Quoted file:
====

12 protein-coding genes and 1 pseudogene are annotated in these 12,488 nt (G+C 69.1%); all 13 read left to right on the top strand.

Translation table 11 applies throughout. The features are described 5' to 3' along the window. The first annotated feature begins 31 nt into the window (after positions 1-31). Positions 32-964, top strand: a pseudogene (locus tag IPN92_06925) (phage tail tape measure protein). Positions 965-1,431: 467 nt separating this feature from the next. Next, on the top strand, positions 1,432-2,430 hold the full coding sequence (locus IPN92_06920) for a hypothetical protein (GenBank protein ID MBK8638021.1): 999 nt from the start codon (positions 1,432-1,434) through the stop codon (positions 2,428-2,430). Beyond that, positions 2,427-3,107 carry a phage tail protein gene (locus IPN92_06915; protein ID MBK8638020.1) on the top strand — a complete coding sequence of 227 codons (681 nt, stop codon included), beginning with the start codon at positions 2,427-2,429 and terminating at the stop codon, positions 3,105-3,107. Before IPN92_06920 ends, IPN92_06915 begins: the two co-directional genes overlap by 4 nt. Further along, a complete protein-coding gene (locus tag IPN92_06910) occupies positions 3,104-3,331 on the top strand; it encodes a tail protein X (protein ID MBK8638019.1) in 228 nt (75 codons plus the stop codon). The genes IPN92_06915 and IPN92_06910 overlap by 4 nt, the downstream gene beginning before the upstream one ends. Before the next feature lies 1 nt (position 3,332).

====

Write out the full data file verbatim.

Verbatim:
12 protein-coding genes and 1 pseudogene are annotated in these 12,488 nt (G+C 69.1%); all 13 read left to right on the top strand.

Translation table 11 applies throughout. The features are described 5' to 3' along the window. The first annotated feature begins 31 nt into the window (after positions 1-31). Positions 32-964, top strand: a pseudogene (locus tag IPN92_06925) (phage tail tape measure protein). Positions 965-1,431: 467 nt separating this feature from the next. Next, on the top strand, positions 1,432-2,430 hold the full coding sequence (locus IPN92_06920) for a hypothetical protein (GenBank protein ID MBK8638021.1): 999 nt from the start codon (positions 1,432-1,434) through the stop codon (positions 2,428-2,430). Beyond that, positions 2,427-3,107 carry a phage tail protein gene (locus IPN92_06915; protein ID MBK8638020.1) on the top strand — a complete coding sequence of 227 codons (681 nt, stop codon included), beginning with the start codon at positions 2,427-2,429 and terminating at the stop codon, positions 3,105-3,107. Before IPN92_06920 ends, IPN92_06915 begins: the two co-directional genes overlap by 4 nt. Further along, a complete protein-coding gene (locus tag IPN92_06910) occupies positions 3,104-3,331 on the top strand; it encodes a tail protein X (protein ID MBK8638019.1) in 228 nt (75 codons plus the stop codon). The genes IPN92_06915 and IPN92_06910 overlap by 4 nt, the downstream gene beginning before the upstream one ends. Before the next feature lies 1 nt (position 3,332).